Fund Managers Have A House Style
Every fund manager has a “house style” that reflects their investment philosophy.
On one level some fund managers will choose to invest in equities, some in bonds, some in other asset classes. Some equity managers will prefer passive investing, others active management. Some of the active managers will target income, some value, others growth. And so on.
On another level their investment philosophy will influence what factors they think will deliver successful investments. Some of those factors might be financial metrics such as profitability, or dividend yield. Others might be factors like how long the manager is prepared to hold any investment (Are they a short-term trader? Or a long-term investor?), or how much uninvested cash they prefer to hold.
All these things add up to an individual house style that will strongly influence the fund manager’s portfolio – what they buy, how long they hold those investments for etc.
And Then There’s The Market Cycle
In parallel to this the financial market has a cycle of its own, where it progresses through bull periods and bear periods. From troughs to peaks and back to troughs again. This is driven by economic, financial and demographic effects that are outside the control of any fund manager.
The Challenge For Each Fund Manager
The challenge then for each fund manager is to develop and optimise their house style so that it delivers the best outcomes across the full market cycle.
There will be periods in that market cycle that will align with a fund manager’s “house style”, and other periods that will be a headwind to that house style. We’re not aware of any fund manager whose style is optimal at every stage in the market cycle. So each fund manager has to accept there will be times when they under-perform the market, and other times when they will out-perform it. They need to optimise their style across the whole span of the market cycle.
But when we say “best outcomes” and "under-perform" and "out-perform" we need to interpret that in light of what is the objective of the fund manager’s investment philosophy and house style. Is the fund manager optimising for the highest returns across the cycle? Or the lowest volatility? Or minimal drawdowns? Or some other metric?
Where This Matters
You will see the effect of each manager’s house style in their long-run performance. In any given period you will find some fund managers appear to do well (perhaps because it’s a time where the market cycle aligns with their house style), while others appear to do less well (perhaps because it’s a time where the market zigs while their house style zags). But that short-term variability levels out over periods of 5 years or longer, and so you get to see the inherent performance of the fund manager’s house style.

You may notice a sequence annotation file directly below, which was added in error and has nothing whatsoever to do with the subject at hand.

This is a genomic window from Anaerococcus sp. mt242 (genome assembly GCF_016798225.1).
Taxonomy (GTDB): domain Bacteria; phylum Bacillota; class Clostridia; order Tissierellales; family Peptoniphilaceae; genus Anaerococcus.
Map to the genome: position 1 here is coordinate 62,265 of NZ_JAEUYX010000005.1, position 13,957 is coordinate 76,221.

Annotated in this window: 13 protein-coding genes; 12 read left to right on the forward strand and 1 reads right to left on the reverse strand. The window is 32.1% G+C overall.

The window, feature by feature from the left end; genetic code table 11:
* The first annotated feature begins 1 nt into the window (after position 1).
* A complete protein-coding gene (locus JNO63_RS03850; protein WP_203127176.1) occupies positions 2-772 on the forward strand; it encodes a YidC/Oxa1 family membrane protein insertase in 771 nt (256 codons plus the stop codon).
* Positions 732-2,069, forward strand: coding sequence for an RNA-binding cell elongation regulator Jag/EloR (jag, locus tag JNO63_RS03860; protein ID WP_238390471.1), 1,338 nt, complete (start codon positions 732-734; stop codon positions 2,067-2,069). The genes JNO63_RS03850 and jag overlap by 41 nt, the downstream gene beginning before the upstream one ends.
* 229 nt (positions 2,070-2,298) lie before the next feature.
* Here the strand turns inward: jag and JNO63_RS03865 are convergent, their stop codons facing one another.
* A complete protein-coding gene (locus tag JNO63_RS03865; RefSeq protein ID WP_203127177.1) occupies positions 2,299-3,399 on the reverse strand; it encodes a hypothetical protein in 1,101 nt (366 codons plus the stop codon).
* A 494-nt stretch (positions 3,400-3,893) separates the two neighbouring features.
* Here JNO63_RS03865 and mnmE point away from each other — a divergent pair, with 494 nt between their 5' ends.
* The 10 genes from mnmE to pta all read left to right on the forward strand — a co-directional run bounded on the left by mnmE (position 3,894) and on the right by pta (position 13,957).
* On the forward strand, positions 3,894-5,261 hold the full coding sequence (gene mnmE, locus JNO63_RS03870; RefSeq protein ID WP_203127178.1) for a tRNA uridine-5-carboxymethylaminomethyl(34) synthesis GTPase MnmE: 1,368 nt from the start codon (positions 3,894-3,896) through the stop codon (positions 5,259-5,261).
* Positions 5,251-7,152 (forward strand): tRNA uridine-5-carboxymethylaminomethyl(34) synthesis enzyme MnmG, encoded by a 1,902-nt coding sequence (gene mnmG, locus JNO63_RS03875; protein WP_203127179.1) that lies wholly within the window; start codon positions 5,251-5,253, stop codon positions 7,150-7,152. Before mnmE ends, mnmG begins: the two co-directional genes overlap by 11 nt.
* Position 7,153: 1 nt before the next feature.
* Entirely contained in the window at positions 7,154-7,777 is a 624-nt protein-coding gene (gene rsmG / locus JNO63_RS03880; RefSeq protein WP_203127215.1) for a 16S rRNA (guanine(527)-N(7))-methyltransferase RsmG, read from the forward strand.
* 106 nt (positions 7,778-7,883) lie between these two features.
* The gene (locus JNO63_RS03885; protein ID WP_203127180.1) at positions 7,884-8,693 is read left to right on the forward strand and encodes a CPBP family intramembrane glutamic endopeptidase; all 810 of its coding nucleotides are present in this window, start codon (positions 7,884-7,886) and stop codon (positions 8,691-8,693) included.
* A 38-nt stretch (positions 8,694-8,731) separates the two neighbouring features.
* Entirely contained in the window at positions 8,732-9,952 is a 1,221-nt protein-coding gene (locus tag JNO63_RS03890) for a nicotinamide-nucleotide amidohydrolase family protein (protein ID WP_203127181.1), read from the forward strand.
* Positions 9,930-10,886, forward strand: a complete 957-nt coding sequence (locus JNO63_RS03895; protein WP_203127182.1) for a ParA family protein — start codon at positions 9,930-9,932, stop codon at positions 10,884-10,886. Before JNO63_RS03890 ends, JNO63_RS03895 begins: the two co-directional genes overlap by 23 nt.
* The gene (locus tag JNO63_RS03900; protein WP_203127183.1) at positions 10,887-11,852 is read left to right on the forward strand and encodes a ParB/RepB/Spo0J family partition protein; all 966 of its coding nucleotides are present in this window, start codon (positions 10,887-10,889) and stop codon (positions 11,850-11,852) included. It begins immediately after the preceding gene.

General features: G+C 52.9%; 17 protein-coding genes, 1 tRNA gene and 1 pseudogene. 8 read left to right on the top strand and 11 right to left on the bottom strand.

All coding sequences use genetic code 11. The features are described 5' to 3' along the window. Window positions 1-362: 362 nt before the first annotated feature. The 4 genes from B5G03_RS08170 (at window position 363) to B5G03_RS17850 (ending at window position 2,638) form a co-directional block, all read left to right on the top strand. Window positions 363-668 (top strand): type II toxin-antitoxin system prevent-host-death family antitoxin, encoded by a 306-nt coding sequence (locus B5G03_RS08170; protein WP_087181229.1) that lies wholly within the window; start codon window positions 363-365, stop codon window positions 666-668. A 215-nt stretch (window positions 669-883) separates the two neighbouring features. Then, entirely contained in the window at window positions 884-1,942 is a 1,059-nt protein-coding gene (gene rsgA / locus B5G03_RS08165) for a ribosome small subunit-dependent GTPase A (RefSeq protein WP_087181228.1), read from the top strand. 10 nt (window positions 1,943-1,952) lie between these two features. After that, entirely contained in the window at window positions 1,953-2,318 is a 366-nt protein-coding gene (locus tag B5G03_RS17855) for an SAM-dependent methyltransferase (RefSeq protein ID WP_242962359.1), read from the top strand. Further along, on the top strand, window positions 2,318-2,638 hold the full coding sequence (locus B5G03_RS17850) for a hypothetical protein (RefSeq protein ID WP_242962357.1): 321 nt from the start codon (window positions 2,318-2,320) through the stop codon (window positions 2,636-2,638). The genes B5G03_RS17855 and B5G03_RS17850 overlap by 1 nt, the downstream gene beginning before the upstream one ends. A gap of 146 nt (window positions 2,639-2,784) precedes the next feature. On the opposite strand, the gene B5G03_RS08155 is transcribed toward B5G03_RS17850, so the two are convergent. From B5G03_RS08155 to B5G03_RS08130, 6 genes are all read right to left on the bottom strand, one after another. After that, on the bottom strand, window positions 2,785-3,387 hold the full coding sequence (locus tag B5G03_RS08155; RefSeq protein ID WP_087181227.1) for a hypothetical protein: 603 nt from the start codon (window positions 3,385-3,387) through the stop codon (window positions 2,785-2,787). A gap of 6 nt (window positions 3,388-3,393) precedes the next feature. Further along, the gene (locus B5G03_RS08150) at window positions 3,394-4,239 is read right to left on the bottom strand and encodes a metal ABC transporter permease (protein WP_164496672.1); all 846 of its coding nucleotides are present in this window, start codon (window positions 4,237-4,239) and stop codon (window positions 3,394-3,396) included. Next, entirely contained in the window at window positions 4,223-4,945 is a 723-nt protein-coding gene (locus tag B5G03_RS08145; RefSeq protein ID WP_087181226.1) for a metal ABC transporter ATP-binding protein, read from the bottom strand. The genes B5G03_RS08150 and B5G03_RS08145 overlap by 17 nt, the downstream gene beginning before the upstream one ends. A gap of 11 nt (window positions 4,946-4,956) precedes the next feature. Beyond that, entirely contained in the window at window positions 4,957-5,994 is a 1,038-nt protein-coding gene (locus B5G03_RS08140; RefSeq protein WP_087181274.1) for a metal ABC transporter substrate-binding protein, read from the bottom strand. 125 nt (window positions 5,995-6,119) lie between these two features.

We strongly believe that each house style has an inherent long-run rate of return. You will see that inherent long-run rate of return in these 5-year (or longer) average returns .
Similarly, each house style has an inherent level of volatility, and maximum drawdowns, and so on. Again, you will see that inherent performance over 5-year (or longer) periods.
Lighthouse Funds' House Style
At Lighthouse Funds our investment philosophy has three parts:
- We will only invest in highly profitable, conservatively run companies whose shares have deep liquidity, and
- We believe that within that universe there will always be a small set of companies who have strong medium-term growth, and
- We need to be patient investors to allow that medium-term growth to come to pass.
This investment philosophy and house style is consciously optimised for achieving strong net returns.
We believe the inherent long-run rate of return of our house style is a little over 20% pa. You can see that in the return profile across different hold periods – the average return across a range of hold periods is pretty consistent at about 20% pa, and as the hold periods get longer the spread of the returns tightens closer around that inherent long-run rate of return.